'Stripper Moms' and 'Panty Droppers' No Longer Cool in New Hampshire


Up until recently, you could saddle up to any ole liquor store in New Hampshire and ask a worker what you needed to make a cocktail like the Stripper Mom, the Panty Dropper, or (your personal favorite) the Busted Rubber. Not anymore, though! Thanks to the P.C. thought and cocktail police, all of these drinks with so-called “offensive” names will no longer appear in the bartending books distributed to alcohol retailers by the New Hampshire Liquor Commission.

It was the liquor commission that first caused the controversy when it recently paid for and distributed 500 copies of The Bartender’s Black Book Tenth Edition to liquor stores across the state. Soon, they were fielding complaints from store employees who were bothered by the derogatory names of several of the drinks (Stripper Mom, Panty Dropper, and Busted Rubber being among them). Initially, according to president of the State Employees Association Richard Gulla, the workers’ complaints “fell on deaf ears.”

Bypassing the indifferent liquor commission, the liquor store employees took their concerns to N.H. governor Maggie Hassan, who, on July 17, demanded that book be removed from stores. William Hinkle, the governor’s spokesman, tells the Concord Monitor that Hassan “directed [the books] be removed because they contain material that is potentially offensive to workers and customers.”

An official recall began on July 25 and the books, according to Liquor Commission spokesman E.J. Powers, were collected in “a matter of days.”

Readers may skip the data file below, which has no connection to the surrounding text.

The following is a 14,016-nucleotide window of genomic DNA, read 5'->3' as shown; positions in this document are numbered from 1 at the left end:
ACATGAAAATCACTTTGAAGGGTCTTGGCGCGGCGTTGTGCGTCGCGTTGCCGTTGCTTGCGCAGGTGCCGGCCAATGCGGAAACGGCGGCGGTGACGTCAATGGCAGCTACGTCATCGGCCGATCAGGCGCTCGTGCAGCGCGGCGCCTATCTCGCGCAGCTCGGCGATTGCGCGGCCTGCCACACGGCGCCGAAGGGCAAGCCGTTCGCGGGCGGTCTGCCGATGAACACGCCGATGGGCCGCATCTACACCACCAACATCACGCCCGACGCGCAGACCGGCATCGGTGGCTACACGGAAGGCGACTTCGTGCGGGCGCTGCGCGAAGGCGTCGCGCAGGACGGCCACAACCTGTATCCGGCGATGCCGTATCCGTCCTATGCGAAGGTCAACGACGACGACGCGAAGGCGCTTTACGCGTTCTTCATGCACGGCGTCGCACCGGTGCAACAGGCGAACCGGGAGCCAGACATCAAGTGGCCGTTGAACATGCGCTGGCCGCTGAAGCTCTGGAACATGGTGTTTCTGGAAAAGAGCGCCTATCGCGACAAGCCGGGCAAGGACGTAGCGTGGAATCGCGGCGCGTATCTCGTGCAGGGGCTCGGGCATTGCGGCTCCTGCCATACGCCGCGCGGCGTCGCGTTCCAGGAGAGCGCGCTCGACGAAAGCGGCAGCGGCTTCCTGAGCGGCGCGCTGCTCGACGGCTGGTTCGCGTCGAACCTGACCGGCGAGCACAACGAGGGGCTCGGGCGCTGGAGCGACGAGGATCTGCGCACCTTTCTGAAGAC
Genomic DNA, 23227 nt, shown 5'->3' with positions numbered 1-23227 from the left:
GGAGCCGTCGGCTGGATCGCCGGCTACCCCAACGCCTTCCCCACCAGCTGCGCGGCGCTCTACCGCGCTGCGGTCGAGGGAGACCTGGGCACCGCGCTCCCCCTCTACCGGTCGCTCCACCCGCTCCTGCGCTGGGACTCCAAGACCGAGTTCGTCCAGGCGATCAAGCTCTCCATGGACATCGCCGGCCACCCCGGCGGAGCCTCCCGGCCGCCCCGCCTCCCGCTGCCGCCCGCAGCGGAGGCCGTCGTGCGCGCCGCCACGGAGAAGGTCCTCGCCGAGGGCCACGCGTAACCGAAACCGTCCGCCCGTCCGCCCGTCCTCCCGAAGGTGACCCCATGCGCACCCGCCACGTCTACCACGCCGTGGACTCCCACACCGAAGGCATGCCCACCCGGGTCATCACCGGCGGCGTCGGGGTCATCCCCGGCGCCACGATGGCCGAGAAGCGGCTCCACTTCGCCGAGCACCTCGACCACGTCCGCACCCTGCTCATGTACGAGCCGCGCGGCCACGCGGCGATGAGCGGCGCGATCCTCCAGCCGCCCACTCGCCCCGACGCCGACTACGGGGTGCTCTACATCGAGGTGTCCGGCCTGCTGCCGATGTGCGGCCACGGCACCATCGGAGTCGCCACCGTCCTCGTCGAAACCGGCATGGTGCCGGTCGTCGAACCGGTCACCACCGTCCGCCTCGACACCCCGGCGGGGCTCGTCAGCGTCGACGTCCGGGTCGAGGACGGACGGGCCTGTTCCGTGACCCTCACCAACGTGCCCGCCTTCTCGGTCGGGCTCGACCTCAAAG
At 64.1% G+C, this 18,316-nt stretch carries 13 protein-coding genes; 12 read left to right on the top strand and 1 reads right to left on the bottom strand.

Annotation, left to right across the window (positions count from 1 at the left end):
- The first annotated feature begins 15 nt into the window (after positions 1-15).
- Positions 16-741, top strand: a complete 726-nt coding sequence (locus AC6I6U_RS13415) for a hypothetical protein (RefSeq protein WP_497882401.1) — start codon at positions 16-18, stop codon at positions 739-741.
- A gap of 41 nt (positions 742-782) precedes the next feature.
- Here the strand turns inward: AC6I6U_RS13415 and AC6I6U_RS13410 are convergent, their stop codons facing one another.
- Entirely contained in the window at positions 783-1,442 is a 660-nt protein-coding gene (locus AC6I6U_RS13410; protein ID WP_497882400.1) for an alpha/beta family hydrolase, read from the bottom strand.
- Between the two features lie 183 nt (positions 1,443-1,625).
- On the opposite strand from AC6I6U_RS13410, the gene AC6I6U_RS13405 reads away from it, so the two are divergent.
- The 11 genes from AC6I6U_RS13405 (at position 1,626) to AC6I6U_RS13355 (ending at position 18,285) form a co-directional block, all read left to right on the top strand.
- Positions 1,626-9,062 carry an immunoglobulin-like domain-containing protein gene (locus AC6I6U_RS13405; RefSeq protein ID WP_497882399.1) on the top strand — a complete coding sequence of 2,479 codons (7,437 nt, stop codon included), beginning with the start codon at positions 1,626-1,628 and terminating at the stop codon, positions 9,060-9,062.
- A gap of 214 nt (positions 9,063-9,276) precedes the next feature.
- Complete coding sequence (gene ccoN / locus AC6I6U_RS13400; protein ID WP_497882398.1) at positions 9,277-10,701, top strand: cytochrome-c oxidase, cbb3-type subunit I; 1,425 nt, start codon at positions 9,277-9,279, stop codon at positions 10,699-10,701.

Via the Concord Monitor:

“The guide itself features an extensive and informative section by Robert M. Parker, Jr. the most widely known and influential wine critic in the world today,” Powers said in a statement. According to its cover, the book has sold over 1 million copies. It’s written by Stephen Kittredge Cunningham, who has a long history in the bar and restaurant industry, according to an “about the author” section.
“The guide also contains some drink titles that employees could find objectionable,” Powers said. “NHLC worked with the Governor’s office to remove the material so as not to offend our valued workforce.”

So now what the HELL are you going to do when you are desperately need the ingredients to a Stripper Mom? Well, first of all, maybe check out your local AA meeting times, but if that doesn’t work, it looks like you’re going to have to drive to a less censorious state or, you know, look up the recipe on the internet like a normal person.

Contact the author at [email protected].

Image via Shutterstock.

Inline Feedbacks
View all comments
Share Tweet Submit Pin